Smoke gets in your eyes in nicotine-stained Central Valley

Though the Bakersfield area has the most smokers, according to UCLA research, the next four smokiest areas are at the Sacramento end of the Valley.
Though the Bakersfield area has the most smokers, according to UCLA research, the next four smokiest areas are at the Sacramento end of the Valley. The Associated Press

Smoking is so déclassé, or so we’ve been told.

The smoking rate among California adults hovers at 12.5 percent, far below the national average of 19 percent. But this is a big state with many regions.

Smokers evidently are not the social outcasts in, say, Bakersfield, Redding or Sacramento County that they are in San Mateo and Atherton.

The UCLA Center for Health Policy Research estimates the percentages of people 18 and older who smoke in each Assembly, Senate and congressional district.

The data show that in the Bakersfield-area district represented by Republican Assemblywoman Shannon Grove, the percentage of adults who smoke is roughly 19.5 percent.

Contrast that with the peninsula districts of Democrats Kevin Mullin and Richard Gordon, where, UCLA estimates, 8.5 percent and 8.9 percent of the adults smoke.

Smoking rates in various Assembly districts might be a little higher or lower. UCLA statisticians take pains to say they’re estimating.

Still, the city that gave us Buck Owens, Merle Haggard and House Majority Leader Kevin McCarthy seems to have the worst smoking problem in California. However, don’t be too quick to wag your finger at the smoky southern end of the Central Valley.

The next four smokiest districts are at the Sacramento end of the Valley, including areas represented by Assemblymen Ken Cooley, D-Rancho Cordova, Brian Dahle, R-Nubieber, James Gallagher, R-Yuba City, and Kevin McCarty, D-Sacramento.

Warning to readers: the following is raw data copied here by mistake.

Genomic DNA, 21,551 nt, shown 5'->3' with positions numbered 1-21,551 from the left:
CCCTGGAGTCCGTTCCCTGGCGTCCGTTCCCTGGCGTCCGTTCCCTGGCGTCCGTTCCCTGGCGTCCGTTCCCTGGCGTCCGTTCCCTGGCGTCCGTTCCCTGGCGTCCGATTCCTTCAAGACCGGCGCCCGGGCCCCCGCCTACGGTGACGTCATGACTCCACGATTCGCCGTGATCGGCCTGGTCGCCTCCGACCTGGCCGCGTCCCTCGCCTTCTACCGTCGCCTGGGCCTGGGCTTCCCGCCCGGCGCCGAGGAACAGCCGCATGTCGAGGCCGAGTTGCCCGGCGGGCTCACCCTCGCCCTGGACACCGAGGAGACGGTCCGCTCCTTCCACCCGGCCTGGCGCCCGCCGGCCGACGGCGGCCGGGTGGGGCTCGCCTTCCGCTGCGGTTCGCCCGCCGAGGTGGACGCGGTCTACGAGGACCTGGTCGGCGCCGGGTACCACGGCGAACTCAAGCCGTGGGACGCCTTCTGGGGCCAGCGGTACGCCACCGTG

Anti-smoking advocates long have said one way to reduce smoking is to raise the cost by jacking up tobacco taxes. Health groups and organized labor will ask the Legislature to approve a tobacco tax increase of $2 per pack, on top of the current rate of 87 cents per pack. Failing that, they’ll seek to place an initiative on the ballot in 2016.

Count McCarty as an aye vote:

“Absolutely, the money can go to public health and fund things like Medi-Cal,” McCarty said. “Whether my district is No. 5 or No. 8, too many adults are smoking. It affects the budget, and it kills. We need to do more to fight tobacco.”

Tobacco giants Philip Morris and R.J. Reynolds spent $3.05 million on California campaigns in the 2013-14 election cycle, campaign finance reports filed this week show.

McCarty, like the California Democratic Party, turns down the tobacco industry’s campaign money. But based on history, several Democrats would join Republicans in voting against a tobacco tax hike if it were to reach the Assembly or Senate floors.

Outside California, not all Republicans take a knee-jerk reaction against tobacco taxes. Nevada Gov. Brian Sandoval, a Republican, proposes to raise that state’s tobacco tax by 40 cents, to $1.20 per pack.

For straying from GOP orthodoxy, Sandoval incurred the wrath of Grover Norquist, he of the no-tax pledge, and Norquist’s Americans for Tax Reform, which accepts tobacco industry donations.

“We rate this a full flip-flop,” the organization said in a blog blasting Sandoval’s tax package.

The Centers for Disease Control and Prevention estimates that 19.4. percent of adults in Nevada smoke, roughly the rate of Grove’s district.

I wondered whether Grove, who has accepted $27,400 in tobacco donations since running for office, might align herself with Sandoval. She neglected to call back. I’d count that as a no vote.


UCLA Center for Health Policy Research estimates smoking by Assembly district:

▪ Shannon Grove, Bakersfield, AD 34: 19.5 percent

▪ Ken Cooley, Rancho Cordova, AD 8: 18.3 percent

▪ Brian Dahle, Nubieber, AD 1: 18.2 percent

▪ James Gallagher, Yuba City, AD 3: 18 percent

▪ Kevin McCarty, Sacramento, AD 7, 17.7 percent